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July 11, 2016 ​-- Part one of a two-part series. By noted Austrian Christopher P. Casey, CFA ®, managing director at WindRock Wealth Management, in Naperville, IL, USA.

Economic intervention by government derives from monetary, regulatory and fiscal (taxation and spending) policies. While all three possess great potential for mischief and misery in bulk, fiscal policy stands alone as a subject in political races. Taxation, in particular, evokes strong emotional responses from voters who instinctively chant “soak the rich” or plead for tax relief.

History, however, does not support knee jerk reactions about presidential tax policies. The labels of Republican and Democrat bear little correlation with increases or decreases in tax rates and code complexity: for every Reagan there is a Kennedy, and for every Bush (pick either) there is a Roosevelt. Presidents, not parties, ultimately guide tax policy.

By what criteria should tax policies be judged? Overall magnitude, simplicity and fairness should be the bright lines. With this in mind, and while unrealistically ignoring any difficulties in passing tax legislation through Congress, what would a sober assessment of Republican Donald Trump, Democrat Hillary Clinton, and Libertarian Gary Johnson tax platforms conclude?

Unsurprisingly, due to his business background, Trump’s platform pushes for dramatically lower tax rates for both individuals and businesses across the board. Ordinary individual (head of household) income tax rates would be capped at 25 percent (from the current 39.6 percent) with other tax brackets equaling 0 percent, 10 percent and 20 percent.

These brackets would also be expanded substantially:

  • Those earning up to $37,500 would pay no income tax;
  • Individuals earning up to $75,000 would pay 10 percent (the current bracket ends at only $13,250); and
  • Anyone earning less than $225,000 would pay no more than 20 percent in ordinary income tax.

Businesses would likewise enjoy massive tax reductions as rates would drop from 35 percent to 15 percent. Equally impressive, the magnitude of tax rate reduction would be matched by tax code simplification. For individuals, numerous exemptions and complexities (e.g., life insurance interest, Alternative Minimum Tax, etc.) would be eliminated while the number of tax brackets would drop from seven to four.

Also, the estate tax and all of its required filings would be eliminated.

Not all of Trump’s proposals are positive since, presumably in a misguided attempt at “fairness,” pass-through businesses (e.g., S corporations and partnerships) would be taxed at 15 percent (which may be beneficial in certain situations but does introduce double taxation when dividends/distributions are made), and carried interest taxes for individuals would be at ordinary income tax rates instead of at capital gains tax rates.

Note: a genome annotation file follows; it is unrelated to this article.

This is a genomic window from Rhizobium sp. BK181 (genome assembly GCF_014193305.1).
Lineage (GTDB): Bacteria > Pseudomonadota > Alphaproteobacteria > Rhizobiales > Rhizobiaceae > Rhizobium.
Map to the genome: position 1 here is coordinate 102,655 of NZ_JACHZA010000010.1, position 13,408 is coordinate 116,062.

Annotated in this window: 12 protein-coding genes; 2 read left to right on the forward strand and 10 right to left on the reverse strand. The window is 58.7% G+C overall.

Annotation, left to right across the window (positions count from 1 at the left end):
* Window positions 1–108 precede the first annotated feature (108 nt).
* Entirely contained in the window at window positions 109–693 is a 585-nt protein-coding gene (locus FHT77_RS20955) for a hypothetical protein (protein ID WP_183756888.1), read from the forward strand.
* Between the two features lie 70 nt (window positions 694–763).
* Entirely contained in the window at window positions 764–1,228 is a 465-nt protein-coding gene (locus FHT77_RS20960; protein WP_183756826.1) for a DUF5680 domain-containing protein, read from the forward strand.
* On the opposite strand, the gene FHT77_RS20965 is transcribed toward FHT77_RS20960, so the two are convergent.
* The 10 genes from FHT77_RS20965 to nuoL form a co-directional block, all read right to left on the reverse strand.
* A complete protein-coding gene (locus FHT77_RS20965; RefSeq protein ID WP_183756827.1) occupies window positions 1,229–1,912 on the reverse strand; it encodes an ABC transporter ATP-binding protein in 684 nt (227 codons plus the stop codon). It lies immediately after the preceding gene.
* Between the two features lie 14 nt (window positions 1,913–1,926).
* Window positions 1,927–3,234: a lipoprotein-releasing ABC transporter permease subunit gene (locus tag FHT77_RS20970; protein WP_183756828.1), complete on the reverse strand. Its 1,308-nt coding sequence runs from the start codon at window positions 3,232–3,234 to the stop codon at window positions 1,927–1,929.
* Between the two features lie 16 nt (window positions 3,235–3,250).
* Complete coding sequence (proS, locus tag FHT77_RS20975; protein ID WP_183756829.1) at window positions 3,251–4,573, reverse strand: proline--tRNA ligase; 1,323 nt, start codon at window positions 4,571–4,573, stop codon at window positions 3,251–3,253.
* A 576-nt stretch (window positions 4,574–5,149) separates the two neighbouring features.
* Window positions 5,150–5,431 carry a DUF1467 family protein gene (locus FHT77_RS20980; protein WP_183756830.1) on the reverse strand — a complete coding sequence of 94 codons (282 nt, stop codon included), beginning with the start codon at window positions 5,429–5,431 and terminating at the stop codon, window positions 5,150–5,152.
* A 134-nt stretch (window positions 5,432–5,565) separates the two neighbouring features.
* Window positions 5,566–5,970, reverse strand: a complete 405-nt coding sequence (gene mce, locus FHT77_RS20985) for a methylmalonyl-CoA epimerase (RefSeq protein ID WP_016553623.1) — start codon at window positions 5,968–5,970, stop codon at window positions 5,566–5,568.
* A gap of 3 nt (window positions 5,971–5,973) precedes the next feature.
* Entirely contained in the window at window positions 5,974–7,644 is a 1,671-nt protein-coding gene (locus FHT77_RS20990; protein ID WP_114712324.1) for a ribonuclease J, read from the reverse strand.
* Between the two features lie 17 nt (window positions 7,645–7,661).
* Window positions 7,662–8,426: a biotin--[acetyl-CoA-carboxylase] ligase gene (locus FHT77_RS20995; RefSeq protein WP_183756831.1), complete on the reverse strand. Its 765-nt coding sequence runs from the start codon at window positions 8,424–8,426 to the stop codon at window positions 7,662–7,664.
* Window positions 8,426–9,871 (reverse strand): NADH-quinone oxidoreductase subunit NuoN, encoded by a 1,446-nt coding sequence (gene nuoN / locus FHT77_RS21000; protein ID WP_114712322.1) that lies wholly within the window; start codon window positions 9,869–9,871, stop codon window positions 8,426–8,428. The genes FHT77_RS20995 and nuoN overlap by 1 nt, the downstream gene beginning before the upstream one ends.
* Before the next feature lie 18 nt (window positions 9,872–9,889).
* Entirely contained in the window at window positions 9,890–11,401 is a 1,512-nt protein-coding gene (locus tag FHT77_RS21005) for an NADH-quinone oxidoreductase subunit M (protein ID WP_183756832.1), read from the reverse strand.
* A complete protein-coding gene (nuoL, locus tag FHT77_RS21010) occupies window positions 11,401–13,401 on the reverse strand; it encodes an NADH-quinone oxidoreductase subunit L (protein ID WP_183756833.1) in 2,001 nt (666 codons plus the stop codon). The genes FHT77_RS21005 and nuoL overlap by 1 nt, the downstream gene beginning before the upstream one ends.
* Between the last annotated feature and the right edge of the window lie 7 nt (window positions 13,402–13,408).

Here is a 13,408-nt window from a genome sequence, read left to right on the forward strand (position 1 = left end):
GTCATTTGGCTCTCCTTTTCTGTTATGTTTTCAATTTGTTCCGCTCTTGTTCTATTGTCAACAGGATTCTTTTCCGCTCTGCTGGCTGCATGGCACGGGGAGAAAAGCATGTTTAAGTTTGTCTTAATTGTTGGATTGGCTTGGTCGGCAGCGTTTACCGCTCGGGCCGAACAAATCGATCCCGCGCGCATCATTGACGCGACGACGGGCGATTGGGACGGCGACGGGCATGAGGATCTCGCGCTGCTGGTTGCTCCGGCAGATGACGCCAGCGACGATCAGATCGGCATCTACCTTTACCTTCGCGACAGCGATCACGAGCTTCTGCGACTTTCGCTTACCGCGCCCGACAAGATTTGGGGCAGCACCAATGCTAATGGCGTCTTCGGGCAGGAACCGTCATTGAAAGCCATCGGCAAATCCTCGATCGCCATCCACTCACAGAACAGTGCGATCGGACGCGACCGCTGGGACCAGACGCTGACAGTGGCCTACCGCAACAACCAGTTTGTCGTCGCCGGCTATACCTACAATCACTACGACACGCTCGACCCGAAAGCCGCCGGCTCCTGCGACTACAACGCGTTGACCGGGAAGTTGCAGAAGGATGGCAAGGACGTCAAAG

Overall, however, Trump’s tax plan would be a significant boon to the economy as a whole and to every household individually.

Clinton’s tax platform, though, proposes significant tax rate increases and voluminous additions to the tax code. To wit:

  • A new individual tax bracket of 43.6 percent would be added for those earning $5.0 million and above;
  • Long-term capital gains tax rates would increase to between 27.8 percent and 47.4 percent;
  • The estate tax rate would revert to 2009’s 45 percent (from 40 percent) with the exemption lowered to $3.5 million (from today’s $5.45 million); and
  • Tax-free or tax-deferred retirement accounts would be limited in total value.

Given the current state of U.S. government insolvency, many may object that the Clinton tax plan would raise revenue and lower debt levels. However, the static models utilized to project tax revenue additions from tax rate increases fail to account for the lower economic activity (the ultimate source of tax revenue) attributable to these same taxes.

And even if the Clinton plan did increase tax revenues, history has demonstrated that increased tax revenues possess little correlation with decreased debt, but significant correlation with increased spending. While Americans may have been spared from “Feeling the Bern,” they may end up burned nonetheless.

The Johnson tax platform deserves a separate column, for it is not one of magnitude, but rather of nature, and thus requires additional discussion in next month’s column.

However, platforms, like promises, are frequently broken, ignored or rendered unfeasible in the world of politics, so while the contrast between each candidates’ tax proposals may appear dramatic, the ultimate tax profile of American households and businesses may change very little in the years ahead.

Look for part two from Mr. Casey in an upcoming post. He can be reached via email at ♦

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